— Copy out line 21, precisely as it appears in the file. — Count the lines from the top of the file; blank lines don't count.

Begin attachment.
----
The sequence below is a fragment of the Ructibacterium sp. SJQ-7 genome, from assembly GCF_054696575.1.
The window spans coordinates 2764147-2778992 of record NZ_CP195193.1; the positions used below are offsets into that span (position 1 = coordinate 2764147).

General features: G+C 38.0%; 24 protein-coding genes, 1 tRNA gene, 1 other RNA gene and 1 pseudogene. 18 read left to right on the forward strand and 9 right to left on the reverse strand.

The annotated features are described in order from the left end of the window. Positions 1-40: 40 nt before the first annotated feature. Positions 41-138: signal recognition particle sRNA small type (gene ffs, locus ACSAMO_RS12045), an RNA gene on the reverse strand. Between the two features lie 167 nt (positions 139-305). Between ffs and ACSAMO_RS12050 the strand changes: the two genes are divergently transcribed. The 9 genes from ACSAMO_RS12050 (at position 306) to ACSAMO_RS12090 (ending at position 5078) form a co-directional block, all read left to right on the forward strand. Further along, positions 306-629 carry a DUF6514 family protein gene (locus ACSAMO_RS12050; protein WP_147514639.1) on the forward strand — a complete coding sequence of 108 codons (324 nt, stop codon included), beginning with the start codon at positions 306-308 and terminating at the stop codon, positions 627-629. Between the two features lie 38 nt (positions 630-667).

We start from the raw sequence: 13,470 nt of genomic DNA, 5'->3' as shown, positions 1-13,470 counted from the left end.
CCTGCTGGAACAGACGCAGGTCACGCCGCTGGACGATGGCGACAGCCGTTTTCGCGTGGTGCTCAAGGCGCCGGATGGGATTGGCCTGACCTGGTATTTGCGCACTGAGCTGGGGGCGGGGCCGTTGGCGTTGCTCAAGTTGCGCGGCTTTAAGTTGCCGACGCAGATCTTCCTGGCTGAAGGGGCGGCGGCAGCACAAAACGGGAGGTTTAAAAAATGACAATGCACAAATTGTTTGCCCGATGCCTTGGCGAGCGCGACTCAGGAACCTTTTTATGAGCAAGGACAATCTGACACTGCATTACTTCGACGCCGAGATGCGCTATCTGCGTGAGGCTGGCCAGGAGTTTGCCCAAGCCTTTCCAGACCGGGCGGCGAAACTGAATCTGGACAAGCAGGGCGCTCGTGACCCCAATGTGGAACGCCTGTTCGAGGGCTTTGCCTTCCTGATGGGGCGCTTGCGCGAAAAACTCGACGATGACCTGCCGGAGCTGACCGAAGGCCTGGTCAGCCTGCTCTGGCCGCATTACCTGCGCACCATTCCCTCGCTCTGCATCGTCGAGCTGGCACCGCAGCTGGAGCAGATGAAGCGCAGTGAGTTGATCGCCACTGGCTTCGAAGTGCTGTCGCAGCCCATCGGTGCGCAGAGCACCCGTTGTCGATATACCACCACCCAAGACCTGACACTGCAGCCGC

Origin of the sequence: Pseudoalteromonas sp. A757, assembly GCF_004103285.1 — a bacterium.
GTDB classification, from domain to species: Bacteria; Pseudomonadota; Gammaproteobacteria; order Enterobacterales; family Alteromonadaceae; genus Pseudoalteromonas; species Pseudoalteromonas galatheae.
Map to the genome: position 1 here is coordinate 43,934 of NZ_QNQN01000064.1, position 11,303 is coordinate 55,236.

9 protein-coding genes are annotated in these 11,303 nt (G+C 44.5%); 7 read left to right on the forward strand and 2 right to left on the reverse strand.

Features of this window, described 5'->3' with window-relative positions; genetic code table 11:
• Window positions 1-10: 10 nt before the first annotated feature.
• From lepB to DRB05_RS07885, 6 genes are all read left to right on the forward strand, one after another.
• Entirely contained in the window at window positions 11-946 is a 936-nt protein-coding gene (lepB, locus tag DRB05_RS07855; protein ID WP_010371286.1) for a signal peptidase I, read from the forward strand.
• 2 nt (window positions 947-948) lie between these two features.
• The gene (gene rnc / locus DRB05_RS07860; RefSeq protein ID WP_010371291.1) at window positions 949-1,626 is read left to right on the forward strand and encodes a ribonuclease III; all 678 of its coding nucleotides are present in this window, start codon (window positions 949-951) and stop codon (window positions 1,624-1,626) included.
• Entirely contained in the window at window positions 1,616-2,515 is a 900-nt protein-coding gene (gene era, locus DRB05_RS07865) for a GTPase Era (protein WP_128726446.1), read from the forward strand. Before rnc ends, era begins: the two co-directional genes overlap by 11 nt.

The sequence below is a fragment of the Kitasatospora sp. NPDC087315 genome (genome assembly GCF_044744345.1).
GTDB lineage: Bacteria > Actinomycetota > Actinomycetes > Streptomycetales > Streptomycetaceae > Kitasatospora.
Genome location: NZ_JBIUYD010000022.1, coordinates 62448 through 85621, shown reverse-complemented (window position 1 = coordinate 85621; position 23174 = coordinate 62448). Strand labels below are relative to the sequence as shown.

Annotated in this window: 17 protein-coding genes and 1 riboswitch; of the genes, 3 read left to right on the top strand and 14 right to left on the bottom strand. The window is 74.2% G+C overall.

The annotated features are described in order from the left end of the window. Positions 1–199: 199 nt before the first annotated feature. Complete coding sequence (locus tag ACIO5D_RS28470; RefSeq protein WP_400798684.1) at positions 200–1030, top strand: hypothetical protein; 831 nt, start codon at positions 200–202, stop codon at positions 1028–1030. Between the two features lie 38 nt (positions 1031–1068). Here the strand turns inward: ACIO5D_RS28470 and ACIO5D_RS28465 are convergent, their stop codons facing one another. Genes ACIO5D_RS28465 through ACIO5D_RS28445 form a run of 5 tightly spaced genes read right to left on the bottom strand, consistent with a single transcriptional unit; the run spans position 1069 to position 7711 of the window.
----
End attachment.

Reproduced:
Annotated in this window: 17 protein-coding genes and 1 riboswitch; of the genes, 3 read left to right on the top strand and 14 right to left on the bottom strand. The window is 74.2% G+C overall.